Synopsis: When the alethiometer sends Lyra on a mysterious quest she is encouraged to trust in her own instincts.
This week’s episode sees Lyra and her friends journey through the frozen wastes of the north, as well as a more personal story between Will and his mother. The theme of naivete vs wisdom comes to the fore this week in Lyra’s interactions with Lee Scoresby, Iorek Byrnisson, Farder Corum and Ma Costa, as well as between Will and his mother when Will discovers the letters his father wrote to his mother. After reading the alethiometer, Lyra discovers she must journey to a fishing village where she finds Billy Costa, demonless and on the verge of death. When Lyra and Iorek return Billy to the Gyptians there is a heart wrenching scene where Ma Costa sings her dying son a lullaby. After the Gyptians as a whole sing a funeral dirge for Billy, Lyra is captured and taken to Bolvanger, which ends the episode. There is also a sweet reunion between Farder Corum and Serafina Pekkala, and Lord Boreal plans to break into Will and his mother’s home to find out more about Will’s father.
Amir Wilson plays Will with great intensity and guardedness that belies that character’s young age, as well as a surprising tenderness when Will’s mother visits his boxing club. Ariyon Bakare plays Lord Boreal with great inscrutable menace. The scene where he approaches Will’s mother hit the right jarring note given what we already know about the character. The standout performance of this episode has to be James Cosmo as Farder Corum. His line “There has never been a moment when I have not thought of you” to Serafina Pekkala was delivered with breath taking emotion. Lin-Manuel Miranda continues to be likable as Lee Scoresby, and gets some great scenes with Lyra in this outing. Dafne Keen portrays Lyra’s shock and disbelief at Billy Costa’s fate brilliantly as well as showing Lyra’s trepidation and courage just before she discovers Billy’s fate. Anne-Marie Duff’s touching rendition of a Gyptian lullaby to her dying son was absolutely beautiful. Ruta Gedmintas hits the right balance between gentleness and intensity for Serafina Pekkala and Nina Sosanya shows a person struggling with mental distress well, as Will’s mother.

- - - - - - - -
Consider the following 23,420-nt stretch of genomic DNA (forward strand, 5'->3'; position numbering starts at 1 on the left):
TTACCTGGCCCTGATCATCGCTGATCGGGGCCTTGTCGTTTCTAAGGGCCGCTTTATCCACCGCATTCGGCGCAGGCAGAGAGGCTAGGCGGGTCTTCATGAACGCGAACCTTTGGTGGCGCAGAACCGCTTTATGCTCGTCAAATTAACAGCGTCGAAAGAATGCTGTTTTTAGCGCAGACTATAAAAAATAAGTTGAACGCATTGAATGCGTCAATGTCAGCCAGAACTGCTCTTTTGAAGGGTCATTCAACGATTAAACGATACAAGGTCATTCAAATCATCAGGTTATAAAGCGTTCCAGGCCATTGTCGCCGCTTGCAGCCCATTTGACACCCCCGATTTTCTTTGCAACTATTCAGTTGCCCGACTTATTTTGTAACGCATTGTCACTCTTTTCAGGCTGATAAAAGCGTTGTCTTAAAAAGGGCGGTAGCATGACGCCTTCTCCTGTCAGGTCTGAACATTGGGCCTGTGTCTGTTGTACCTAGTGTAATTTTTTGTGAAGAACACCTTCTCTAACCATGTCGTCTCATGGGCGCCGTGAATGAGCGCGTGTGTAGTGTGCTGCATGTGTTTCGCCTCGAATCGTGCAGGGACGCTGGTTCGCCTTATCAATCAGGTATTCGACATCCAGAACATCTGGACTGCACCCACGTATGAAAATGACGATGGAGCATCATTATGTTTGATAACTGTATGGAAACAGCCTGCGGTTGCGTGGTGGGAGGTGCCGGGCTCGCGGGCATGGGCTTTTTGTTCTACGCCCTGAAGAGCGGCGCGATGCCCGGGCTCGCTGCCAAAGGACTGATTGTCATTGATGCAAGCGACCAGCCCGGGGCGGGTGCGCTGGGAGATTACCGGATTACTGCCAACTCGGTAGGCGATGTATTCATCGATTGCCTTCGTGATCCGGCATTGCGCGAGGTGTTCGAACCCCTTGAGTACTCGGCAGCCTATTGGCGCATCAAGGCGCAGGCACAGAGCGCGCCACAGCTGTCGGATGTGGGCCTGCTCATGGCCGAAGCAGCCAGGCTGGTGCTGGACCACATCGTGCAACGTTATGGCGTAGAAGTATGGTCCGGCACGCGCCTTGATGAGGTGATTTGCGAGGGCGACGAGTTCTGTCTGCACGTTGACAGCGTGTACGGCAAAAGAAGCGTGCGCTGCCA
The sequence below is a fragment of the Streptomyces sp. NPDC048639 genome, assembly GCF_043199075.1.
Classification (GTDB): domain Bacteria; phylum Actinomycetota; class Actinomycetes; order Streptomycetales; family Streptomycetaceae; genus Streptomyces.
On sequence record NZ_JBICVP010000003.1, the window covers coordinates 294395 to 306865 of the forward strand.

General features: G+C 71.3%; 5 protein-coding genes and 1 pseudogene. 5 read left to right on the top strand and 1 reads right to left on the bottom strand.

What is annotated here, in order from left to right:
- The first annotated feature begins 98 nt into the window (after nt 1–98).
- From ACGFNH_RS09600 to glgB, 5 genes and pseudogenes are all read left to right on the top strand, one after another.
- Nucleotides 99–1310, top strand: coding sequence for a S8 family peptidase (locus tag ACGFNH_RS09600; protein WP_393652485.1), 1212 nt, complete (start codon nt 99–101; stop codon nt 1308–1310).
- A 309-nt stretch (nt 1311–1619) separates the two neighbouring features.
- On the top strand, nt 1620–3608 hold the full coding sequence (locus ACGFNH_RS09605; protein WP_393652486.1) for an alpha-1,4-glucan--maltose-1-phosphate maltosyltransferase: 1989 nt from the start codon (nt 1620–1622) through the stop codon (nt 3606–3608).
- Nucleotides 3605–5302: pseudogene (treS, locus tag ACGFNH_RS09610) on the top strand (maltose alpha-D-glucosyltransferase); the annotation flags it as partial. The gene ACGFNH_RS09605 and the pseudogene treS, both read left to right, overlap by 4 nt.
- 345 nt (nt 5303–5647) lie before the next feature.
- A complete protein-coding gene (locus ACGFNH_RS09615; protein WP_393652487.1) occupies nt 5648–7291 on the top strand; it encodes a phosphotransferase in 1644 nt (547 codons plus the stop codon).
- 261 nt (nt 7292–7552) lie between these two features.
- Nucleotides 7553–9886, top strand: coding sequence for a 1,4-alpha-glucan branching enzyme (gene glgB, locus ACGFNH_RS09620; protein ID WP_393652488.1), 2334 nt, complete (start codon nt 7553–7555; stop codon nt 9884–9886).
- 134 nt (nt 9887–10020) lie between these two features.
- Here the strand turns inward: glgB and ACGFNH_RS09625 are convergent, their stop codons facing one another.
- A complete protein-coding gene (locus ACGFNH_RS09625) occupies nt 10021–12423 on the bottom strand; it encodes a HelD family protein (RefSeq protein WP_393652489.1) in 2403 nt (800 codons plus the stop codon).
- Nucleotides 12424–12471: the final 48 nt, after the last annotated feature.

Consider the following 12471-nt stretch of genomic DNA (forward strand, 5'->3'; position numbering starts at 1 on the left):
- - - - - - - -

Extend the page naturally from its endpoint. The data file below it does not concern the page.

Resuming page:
There are some absolutely beautiful shots of the northern snowscapes and the forests here. I loved the scene where Lyra rode Iorek Byrnisson across the tundra and the atmosphere of the deserted fishing village hit the right note of creepiness and terror. The shots of the Gyptians travelling through the forests at the start of the episode put me in mind of Lord of the Rings.
The score that was used when Lyra visits the deserted fishing village built the atmosphere stupendously in my view. I liked the theme that was used when Lord Boreal plans to break into Will’s mother’s house and the music when Lyra is captured set the tone of menace and impending doom brilliantly.
A brilliant episode with some really strong performances all round. This episode moved the story along and was satisfying in its own right.
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- Incidental Music9.5